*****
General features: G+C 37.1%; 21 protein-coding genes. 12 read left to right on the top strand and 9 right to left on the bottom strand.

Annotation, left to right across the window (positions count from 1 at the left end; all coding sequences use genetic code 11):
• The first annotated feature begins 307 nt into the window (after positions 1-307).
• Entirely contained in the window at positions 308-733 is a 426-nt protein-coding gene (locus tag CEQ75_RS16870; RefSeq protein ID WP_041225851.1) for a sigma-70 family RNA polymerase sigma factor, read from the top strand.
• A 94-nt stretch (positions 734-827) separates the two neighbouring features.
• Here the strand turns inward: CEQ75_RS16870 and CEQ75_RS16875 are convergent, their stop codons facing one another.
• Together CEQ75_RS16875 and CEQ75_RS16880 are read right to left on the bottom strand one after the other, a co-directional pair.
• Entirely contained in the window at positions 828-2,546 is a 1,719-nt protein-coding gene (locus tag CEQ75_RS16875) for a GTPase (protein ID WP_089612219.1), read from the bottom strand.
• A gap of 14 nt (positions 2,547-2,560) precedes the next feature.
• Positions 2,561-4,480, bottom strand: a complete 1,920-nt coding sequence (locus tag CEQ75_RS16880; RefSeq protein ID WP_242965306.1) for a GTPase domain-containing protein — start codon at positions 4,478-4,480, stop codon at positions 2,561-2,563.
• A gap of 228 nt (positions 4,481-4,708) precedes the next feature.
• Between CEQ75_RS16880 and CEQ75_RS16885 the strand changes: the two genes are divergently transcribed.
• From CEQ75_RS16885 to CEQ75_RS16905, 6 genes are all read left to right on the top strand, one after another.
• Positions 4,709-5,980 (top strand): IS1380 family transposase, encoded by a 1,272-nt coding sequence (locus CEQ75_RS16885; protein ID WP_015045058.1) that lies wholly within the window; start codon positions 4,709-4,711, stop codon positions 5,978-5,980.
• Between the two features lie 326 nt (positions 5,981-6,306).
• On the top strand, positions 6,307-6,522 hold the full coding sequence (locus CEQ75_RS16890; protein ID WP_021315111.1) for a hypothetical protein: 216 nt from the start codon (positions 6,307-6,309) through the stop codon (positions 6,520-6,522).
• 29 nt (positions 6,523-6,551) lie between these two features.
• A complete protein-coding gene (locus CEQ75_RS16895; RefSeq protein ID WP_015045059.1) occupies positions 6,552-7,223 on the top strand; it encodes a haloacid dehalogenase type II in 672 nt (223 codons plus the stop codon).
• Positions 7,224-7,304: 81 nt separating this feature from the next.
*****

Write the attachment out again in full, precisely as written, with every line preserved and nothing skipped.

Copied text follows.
General features: G+C 37.1%; 21 protein-coding genes. 12 read left to right on the top strand and 9 right to left on the bottom strand.

Annotation, left to right across the window (positions count from 1 at the left end; all coding sequences use genetic code 11):
• The first annotated feature begins 307 nt into the window (after positions 1-307).
• Entirely contained in the window at positions 308-733 is a 426-nt protein-coding gene (locus tag CEQ75_RS16870; RefSeq protein ID WP_041225851.1) for a sigma-70 family RNA polymerase sigma factor, read from the top strand.
• A 94-nt stretch (positions 734-827) separates the two neighbouring features.
• Here the strand turns inward: CEQ75_RS16870 and CEQ75_RS16875 are convergent, their stop codons facing one another.
• Together CEQ75_RS16875 and CEQ75_RS16880 are read right to left on the bottom strand one after the other, a co-directional pair.
• Entirely contained in the window at positions 828-2,546 is a 1,719-nt protein-coding gene (locus tag CEQ75_RS16875) for a GTPase (protein ID WP_089612219.1), read from the bottom strand.
• A gap of 14 nt (positions 2,547-2,560) precedes the next feature.
• Positions 2,561-4,480, bottom strand: a complete 1,920-nt coding sequence (locus tag CEQ75_RS16880; RefSeq protein ID WP_242965306.1) for a GTPase domain-containing protein — start codon at positions 4,478-4,480, stop codon at positions 2,561-2,563.
• A gap of 228 nt (positions 4,481-4,708) precedes the next feature.
• Between CEQ75_RS16880 and CEQ75_RS16885 the strand changes: the two genes are divergently transcribed.
• From CEQ75_RS16885 to CEQ75_RS16905, 6 genes are all read left to right on the top strand, one after another.
• Positions 4,709-5,980 (top strand): IS1380 family transposase, encoded by a 1,272-nt coding sequence (locus CEQ75_RS16885; protein ID WP_015045058.1) that lies wholly within the window; start codon positions 4,709-4,711, stop codon positions 5,978-5,980.
• Between the two features lie 326 nt (positions 5,981-6,306).
• On the top strand, positions 6,307-6,522 hold the full coding sequence (locus CEQ75_RS16890; protein ID WP_021315111.1) for a hypothetical protein: 216 nt from the start codon (positions 6,307-6,309) through the stop codon (positions 6,520-6,522).
• 29 nt (positions 6,523-6,551) lie between these two features.
• A complete protein-coding gene (locus CEQ75_RS16895; RefSeq protein ID WP_015045059.1) occupies positions 6,552-7,223 on the top strand; it encodes a haloacid dehalogenase type II in 672 nt (223 codons plus the stop codon).
• Positions 7,224-7,304: 81 nt separating this feature from the next.